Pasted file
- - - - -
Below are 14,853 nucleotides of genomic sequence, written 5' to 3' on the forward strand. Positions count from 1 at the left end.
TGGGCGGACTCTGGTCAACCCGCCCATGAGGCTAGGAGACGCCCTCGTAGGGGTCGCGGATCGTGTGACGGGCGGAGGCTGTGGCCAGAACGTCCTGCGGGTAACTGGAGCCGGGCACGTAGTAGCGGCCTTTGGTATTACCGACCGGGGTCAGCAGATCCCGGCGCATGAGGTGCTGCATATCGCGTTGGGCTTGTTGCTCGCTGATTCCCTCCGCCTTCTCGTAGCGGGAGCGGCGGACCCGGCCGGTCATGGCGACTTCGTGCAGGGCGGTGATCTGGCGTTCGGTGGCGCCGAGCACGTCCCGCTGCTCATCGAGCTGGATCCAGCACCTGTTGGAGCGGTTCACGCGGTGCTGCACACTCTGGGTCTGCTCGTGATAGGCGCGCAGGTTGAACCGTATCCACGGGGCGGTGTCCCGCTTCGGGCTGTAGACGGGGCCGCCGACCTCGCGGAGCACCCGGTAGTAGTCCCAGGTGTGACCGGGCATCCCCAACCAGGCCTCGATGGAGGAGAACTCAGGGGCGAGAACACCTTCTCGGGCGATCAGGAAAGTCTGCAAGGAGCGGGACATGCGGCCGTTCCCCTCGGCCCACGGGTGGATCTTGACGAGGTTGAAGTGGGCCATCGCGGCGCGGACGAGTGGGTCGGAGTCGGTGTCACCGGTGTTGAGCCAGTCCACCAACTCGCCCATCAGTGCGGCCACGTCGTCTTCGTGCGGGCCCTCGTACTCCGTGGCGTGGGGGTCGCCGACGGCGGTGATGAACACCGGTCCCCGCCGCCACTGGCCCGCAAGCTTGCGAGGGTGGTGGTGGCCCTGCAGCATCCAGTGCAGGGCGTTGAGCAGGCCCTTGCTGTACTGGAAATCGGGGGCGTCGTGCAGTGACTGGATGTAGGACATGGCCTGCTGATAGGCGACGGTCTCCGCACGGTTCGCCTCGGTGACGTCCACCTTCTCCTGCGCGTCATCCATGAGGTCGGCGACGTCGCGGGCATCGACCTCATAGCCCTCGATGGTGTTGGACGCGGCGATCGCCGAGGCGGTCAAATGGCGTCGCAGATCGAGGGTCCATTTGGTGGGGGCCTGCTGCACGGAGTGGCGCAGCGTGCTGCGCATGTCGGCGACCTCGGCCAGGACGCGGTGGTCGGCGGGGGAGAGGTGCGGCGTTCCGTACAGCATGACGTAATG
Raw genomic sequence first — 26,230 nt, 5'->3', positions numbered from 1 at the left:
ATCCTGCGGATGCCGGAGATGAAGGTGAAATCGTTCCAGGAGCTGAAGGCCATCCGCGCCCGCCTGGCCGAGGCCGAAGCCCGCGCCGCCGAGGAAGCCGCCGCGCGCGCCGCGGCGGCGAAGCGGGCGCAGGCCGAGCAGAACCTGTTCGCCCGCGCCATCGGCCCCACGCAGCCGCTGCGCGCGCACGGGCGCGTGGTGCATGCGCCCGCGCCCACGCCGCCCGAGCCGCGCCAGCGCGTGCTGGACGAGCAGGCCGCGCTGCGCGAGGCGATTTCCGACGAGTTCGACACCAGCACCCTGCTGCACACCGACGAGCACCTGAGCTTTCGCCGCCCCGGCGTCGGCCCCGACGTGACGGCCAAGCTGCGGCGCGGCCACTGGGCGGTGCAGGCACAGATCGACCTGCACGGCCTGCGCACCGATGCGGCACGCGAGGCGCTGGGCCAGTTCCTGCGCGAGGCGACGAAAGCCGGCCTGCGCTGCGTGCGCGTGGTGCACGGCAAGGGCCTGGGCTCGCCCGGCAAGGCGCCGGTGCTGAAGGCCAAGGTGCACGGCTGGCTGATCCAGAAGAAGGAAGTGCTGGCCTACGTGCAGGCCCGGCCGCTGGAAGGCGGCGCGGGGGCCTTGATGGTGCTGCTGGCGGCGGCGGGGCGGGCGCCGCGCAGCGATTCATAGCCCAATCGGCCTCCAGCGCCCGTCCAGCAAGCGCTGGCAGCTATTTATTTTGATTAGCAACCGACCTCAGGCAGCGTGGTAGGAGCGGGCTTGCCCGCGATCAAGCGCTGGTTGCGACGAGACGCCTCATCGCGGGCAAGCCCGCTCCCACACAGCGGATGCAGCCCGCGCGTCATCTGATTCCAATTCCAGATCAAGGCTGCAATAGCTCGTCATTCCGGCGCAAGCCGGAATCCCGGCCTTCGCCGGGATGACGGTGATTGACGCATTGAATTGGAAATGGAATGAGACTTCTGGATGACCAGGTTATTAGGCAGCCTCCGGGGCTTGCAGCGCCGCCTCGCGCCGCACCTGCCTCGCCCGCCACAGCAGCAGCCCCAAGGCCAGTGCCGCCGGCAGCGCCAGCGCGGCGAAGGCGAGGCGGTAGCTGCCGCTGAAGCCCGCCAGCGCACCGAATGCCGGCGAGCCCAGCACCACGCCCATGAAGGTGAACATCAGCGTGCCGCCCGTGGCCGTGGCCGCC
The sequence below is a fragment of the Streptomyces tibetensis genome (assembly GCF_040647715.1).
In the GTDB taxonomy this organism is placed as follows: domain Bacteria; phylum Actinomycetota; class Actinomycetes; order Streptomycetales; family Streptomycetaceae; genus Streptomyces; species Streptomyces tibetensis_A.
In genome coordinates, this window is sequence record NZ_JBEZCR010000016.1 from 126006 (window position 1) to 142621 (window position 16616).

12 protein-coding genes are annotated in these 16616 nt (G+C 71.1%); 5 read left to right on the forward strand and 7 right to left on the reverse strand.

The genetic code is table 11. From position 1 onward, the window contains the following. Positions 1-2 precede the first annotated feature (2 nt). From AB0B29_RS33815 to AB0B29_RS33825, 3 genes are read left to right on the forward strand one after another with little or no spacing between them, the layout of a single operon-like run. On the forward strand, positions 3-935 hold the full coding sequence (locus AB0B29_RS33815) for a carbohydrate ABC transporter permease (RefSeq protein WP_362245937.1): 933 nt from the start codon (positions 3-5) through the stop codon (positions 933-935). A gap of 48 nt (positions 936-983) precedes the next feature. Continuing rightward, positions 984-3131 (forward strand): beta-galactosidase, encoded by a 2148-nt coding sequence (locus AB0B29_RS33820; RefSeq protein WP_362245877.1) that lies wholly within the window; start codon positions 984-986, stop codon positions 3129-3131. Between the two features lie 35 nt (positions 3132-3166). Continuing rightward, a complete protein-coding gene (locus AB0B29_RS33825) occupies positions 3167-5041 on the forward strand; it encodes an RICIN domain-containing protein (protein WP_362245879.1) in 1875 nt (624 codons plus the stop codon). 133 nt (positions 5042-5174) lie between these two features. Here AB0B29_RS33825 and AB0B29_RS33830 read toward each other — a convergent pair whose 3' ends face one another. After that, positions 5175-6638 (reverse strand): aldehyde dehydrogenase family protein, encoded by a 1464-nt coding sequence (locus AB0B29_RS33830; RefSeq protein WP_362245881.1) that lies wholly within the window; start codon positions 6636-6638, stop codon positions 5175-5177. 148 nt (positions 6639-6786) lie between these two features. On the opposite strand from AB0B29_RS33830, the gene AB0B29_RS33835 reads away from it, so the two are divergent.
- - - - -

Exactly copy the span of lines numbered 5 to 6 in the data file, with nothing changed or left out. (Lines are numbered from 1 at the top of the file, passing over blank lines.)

The sequence below is a fragment of the Streptomyces tibetensis genome (assembly GCF_040647715.1).
In the GTDB taxonomy this organism is placed as follows: domain Bacteria; phylum Actinomycetota; class Actinomycetes; order Streptomycetales; family Streptomycetaceae; genus Streptomyces; species Streptomyces tibetensis_A.